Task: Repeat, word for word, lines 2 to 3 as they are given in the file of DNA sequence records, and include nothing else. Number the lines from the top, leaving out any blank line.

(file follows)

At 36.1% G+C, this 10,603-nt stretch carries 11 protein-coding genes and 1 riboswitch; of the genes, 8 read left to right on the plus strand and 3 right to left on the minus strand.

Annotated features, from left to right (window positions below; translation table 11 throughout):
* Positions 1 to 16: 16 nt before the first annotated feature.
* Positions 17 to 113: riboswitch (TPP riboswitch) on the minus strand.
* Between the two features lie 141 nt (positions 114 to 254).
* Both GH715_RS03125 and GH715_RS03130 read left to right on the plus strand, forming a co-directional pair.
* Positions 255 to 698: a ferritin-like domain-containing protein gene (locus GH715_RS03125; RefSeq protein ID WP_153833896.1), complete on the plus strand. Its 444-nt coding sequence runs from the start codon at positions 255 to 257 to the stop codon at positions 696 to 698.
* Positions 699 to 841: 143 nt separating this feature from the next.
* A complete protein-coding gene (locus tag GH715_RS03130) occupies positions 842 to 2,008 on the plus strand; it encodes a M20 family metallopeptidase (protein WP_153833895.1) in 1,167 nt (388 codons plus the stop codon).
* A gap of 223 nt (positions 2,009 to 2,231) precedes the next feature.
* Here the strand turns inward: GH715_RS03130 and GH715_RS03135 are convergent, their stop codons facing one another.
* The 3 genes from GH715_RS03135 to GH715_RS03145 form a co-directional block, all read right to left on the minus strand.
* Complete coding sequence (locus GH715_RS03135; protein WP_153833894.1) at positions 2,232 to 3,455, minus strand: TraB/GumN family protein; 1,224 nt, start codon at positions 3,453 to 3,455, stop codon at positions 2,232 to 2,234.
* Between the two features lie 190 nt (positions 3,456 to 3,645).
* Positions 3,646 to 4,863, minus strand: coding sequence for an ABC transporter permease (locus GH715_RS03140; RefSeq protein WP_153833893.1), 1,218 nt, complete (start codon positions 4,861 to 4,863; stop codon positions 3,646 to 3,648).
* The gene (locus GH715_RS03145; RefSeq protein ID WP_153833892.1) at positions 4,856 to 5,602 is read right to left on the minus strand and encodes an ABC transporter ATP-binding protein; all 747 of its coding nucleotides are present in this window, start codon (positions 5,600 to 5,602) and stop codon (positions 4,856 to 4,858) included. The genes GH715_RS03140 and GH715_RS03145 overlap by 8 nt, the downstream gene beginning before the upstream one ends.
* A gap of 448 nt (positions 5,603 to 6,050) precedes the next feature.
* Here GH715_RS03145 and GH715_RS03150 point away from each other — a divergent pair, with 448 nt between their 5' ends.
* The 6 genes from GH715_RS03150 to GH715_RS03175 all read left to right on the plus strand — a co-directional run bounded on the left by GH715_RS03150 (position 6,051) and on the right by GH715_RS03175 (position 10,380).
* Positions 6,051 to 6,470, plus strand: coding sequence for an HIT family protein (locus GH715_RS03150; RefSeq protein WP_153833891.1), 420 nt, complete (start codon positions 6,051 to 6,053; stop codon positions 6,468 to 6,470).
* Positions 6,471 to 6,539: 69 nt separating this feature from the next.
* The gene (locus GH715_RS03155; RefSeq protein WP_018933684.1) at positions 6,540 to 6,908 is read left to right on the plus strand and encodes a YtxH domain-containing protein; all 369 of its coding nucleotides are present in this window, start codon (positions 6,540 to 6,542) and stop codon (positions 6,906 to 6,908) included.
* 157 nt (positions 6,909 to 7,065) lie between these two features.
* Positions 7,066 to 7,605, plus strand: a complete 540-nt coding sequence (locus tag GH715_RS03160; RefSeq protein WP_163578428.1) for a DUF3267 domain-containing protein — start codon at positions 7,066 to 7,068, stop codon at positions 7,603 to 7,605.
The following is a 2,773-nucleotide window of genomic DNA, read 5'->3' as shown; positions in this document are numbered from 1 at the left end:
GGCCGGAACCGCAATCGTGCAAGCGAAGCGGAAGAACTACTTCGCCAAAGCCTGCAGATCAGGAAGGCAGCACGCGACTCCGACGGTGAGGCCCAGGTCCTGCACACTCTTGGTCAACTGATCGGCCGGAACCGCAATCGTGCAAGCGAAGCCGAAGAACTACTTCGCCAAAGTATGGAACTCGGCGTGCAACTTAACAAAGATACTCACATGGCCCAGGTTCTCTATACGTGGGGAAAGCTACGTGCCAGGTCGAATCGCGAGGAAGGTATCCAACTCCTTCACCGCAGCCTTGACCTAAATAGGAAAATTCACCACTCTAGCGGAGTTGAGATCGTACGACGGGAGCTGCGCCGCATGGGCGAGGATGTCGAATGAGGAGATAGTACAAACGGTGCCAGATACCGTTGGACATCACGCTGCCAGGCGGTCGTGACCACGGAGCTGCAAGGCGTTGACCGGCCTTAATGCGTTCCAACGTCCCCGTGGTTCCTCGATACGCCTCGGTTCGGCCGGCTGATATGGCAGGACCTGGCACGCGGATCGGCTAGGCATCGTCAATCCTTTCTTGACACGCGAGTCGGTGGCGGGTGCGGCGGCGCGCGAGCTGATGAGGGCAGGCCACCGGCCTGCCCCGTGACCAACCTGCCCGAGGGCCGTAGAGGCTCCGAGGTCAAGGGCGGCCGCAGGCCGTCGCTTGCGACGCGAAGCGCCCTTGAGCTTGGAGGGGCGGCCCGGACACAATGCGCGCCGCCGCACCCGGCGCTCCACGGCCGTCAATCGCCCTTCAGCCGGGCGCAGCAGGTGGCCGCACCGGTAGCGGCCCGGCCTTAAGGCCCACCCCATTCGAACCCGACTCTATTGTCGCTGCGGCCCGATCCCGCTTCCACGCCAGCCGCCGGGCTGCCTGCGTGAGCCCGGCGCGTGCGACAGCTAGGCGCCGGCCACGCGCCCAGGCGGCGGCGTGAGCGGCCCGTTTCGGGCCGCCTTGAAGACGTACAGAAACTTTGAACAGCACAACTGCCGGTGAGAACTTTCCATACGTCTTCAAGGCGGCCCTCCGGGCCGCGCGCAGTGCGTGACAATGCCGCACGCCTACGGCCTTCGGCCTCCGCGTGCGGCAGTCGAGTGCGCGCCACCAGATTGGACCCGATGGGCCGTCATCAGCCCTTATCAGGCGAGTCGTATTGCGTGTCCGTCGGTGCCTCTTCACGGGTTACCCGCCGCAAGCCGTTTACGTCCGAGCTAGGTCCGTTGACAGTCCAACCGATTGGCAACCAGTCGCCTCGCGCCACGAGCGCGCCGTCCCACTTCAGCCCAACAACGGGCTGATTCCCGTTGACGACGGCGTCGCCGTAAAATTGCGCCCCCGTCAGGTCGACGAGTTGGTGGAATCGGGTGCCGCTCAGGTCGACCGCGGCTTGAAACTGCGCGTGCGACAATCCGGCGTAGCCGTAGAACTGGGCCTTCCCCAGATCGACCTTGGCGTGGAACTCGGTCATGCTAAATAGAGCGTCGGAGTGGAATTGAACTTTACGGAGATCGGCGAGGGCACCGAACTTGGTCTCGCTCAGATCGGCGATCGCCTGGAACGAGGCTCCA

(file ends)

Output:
Annotated features, from left to right (window positions below; translation table 11 throughout):
* Positions 1 to 16: 16 nt before the first annotated feature.